The Strohbeens' complaints also allege that they suffered damages as a result of the state and its employees' acts of conversion and intentional interference with contract.  The damages the Strohbeens seek arise from the state and its employees' actions in collecting taxes.  The Minnesota Tort Claim Act provides that the state and its employees are not liable for "a loss in connection with the assessment and collection of taxes."  Minn. Stat. § 3.736, subd. 3(c) (2000).  The unambiguous language of section 3.736 prevents the claim for damages in this case.  See Mut. Servs. Cas. Ins. Co. v. League of Minn. Cities Ins. Trust, 659 N.W.2d 755, 760 (Minn. 2003) ("[W]here the intention of the legislature is clearly manifested by plain and unambiguous language, [courts] have neither the need nor the permission to engage in statutory interpretation.").  

            The Strohbeens also asserted a claim for violation of Minn. Stat. § 270.69.  Section 270.69 provides the method by which a lien for past due taxes is created and the legal effects and the limits of the lien.  There is no provision in section 270.69 that provides for a civil action based on violation of the statute, and the fact that the legislature explicitly provided for a cause of action under Minn. Stat. § 270.70, subd. 12 (2000), indicates that when the legislature intended to provide a cause of action for violations of tax collecting statutes, it clearly enunciated that intent.  See Valtakis v. Putnam, 504 N.W.2d 264, 266 (Minn. App. 1993) ("A statute does not give rise to a civil cause of action unless the language of the statute is explicit or it can be determined by clear implication.").  We conclude no civil action may be maintained for violation of section 270.69.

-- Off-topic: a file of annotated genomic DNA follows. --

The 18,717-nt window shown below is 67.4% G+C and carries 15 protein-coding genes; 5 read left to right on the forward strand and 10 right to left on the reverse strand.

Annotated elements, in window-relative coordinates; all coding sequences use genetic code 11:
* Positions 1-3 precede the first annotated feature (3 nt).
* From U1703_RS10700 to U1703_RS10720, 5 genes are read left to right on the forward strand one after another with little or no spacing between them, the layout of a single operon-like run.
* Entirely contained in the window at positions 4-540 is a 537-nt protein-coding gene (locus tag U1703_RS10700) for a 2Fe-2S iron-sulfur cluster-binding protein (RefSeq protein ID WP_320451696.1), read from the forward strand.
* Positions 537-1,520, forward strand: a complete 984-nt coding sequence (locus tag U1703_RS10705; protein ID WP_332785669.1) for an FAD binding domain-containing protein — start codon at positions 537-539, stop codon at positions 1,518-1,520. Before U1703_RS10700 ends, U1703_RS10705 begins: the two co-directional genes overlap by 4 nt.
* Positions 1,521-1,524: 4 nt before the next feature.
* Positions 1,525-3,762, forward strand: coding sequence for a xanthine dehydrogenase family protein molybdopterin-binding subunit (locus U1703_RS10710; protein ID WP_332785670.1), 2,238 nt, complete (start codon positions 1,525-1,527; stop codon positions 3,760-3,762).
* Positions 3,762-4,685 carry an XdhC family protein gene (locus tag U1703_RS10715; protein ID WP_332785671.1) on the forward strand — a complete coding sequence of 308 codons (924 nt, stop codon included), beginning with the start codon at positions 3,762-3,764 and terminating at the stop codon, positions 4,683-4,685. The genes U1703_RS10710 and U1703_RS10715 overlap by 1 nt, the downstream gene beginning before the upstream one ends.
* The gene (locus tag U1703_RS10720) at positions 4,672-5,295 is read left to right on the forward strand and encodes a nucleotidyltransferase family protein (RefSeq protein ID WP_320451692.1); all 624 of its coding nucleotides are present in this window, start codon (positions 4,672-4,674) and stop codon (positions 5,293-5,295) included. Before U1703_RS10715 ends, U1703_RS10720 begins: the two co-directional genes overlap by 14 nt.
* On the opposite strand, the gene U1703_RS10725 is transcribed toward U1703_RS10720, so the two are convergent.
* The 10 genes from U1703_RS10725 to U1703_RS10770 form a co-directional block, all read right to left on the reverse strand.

2.         The Strohbeens also argue the district court erred in granting summary judgment because genuine issues of material fact exist.  On appeal from a summary judgment, this court determines whether there are any genuine issues of material fact and whether the district court erred in its application of the law. Odenthal v. Minn. Conference of Seventh-Day Adventists, 649 N.W.2d 426, 429-30 (Minn. 2002). 

Here, the Strohbeens claim "if they and the business entities, JACQUES MICHAEL STROHBEEN and GUY MICHAEL STROHBEEN, are proven as separate and distinct parties" there is a genuine issue of material fact.  Claiming 28 U.S.C. § 3002 (15)(A) (2000), which defines "United States" to include a federal corporation, has somehow created a business entity does not defeat a motion for summary judgment; rather, the Strohbeens must have presented some concrete evidence that their alleged business entities actually do exist.  See Bob Useldinger & Sons, Inc. v. Hangsleben, 505 N.W.2d 323, 328 (Minn. 1993). ("Mere speculation, without some concrete evidence, is not enough to avoid summary judgment.").  The Strohbeens, however, have not presented any such evidence and thus summary judgment was appropriate.     

We note that the Strohbeens' reliance on Minn. R. Civ. P. 9.01 is misplaced.  Rule 9.01 provides the procedure for challenging the existence or capacity to sue of a party to the lawsuit.  Minn. R. Civ. P. 9.01.  It does not, as the Strohbeens claim, shift the burden to the state and its employees to prove that the business entities the Strohbeens claim to have a security interest in do not exist.